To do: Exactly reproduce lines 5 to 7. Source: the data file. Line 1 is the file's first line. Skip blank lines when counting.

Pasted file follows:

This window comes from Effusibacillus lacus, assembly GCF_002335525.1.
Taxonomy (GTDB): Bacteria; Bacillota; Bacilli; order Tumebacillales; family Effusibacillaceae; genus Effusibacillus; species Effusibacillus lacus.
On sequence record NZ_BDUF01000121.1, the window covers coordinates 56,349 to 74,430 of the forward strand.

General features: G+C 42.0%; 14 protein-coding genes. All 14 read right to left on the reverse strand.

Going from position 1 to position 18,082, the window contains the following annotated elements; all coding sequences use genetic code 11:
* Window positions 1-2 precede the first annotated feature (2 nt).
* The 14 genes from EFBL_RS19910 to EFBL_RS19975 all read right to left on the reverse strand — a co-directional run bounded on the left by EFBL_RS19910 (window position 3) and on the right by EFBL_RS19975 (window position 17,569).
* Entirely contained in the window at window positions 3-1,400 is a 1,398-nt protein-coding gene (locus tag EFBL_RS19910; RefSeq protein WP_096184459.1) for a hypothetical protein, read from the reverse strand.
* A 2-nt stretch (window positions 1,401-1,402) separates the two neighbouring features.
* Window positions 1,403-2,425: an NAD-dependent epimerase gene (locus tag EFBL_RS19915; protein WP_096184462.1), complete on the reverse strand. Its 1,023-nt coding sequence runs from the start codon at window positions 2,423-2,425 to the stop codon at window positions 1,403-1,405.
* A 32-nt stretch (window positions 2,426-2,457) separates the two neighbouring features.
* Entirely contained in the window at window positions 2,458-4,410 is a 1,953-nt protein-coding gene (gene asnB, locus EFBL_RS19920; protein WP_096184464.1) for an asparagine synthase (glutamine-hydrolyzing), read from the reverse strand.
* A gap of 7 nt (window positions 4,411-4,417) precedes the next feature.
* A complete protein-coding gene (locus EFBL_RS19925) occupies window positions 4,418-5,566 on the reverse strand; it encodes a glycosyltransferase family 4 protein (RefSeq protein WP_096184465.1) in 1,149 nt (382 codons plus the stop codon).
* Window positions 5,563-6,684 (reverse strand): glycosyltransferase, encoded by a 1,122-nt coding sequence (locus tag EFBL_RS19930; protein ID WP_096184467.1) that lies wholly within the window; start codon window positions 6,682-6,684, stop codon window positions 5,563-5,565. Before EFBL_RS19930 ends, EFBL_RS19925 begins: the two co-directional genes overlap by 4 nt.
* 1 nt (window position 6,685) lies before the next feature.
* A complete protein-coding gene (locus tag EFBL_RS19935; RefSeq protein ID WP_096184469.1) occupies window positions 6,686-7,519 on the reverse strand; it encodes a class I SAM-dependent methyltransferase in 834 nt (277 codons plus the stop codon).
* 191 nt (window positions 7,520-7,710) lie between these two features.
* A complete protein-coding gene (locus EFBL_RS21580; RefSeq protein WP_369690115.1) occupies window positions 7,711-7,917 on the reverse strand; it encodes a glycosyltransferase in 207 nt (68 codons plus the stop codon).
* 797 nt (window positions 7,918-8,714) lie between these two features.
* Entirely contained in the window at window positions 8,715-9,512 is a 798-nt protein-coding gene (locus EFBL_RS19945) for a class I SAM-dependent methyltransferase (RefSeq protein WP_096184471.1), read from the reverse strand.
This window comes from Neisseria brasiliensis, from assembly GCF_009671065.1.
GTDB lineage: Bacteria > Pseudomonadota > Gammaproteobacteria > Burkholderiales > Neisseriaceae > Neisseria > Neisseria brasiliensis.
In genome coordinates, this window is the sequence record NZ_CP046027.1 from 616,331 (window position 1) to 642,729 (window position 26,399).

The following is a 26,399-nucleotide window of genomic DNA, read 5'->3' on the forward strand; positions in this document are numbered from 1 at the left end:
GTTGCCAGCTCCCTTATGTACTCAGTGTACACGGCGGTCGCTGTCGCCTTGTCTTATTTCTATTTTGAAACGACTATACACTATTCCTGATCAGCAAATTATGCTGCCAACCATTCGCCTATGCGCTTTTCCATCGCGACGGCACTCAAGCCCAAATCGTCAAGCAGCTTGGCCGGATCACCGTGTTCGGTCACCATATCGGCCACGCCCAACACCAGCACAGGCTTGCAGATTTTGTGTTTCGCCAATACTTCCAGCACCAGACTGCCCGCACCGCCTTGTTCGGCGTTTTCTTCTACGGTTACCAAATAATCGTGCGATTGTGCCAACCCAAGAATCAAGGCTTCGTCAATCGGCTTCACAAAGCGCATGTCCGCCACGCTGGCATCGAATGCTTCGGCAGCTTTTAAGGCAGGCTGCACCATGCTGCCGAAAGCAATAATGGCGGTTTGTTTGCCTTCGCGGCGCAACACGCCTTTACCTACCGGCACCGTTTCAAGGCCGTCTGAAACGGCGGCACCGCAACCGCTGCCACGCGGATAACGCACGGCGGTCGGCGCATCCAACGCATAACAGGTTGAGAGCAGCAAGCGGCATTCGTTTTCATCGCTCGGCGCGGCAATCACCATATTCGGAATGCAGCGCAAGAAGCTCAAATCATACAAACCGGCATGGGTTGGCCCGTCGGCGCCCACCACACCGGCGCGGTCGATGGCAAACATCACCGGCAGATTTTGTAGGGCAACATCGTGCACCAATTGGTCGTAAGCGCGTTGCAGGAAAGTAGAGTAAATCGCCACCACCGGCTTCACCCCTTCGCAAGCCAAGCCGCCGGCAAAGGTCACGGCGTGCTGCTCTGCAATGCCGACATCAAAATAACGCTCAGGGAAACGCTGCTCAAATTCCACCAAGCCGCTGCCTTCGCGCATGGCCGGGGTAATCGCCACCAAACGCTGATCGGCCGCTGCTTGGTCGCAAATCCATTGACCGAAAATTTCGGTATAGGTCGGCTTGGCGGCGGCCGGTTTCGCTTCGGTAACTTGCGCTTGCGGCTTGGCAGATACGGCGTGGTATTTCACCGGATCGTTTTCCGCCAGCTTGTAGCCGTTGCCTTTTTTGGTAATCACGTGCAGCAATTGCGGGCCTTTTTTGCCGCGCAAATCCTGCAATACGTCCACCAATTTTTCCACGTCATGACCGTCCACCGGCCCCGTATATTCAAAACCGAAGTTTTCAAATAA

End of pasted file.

Going from position 1 to position 18,082, the window contains the following annotated elements; all coding sequences use genetic code 11:
* Window positions 1-2 precede the first annotated feature (2 nt).
* The 14 genes from EFBL_RS19910 to EFBL_RS19975 all read right to left on the reverse strand — a co-directional run bounded on the left by EFBL_RS19910 (window position 3) and on the right by EFBL_RS19975 (window position 17,569).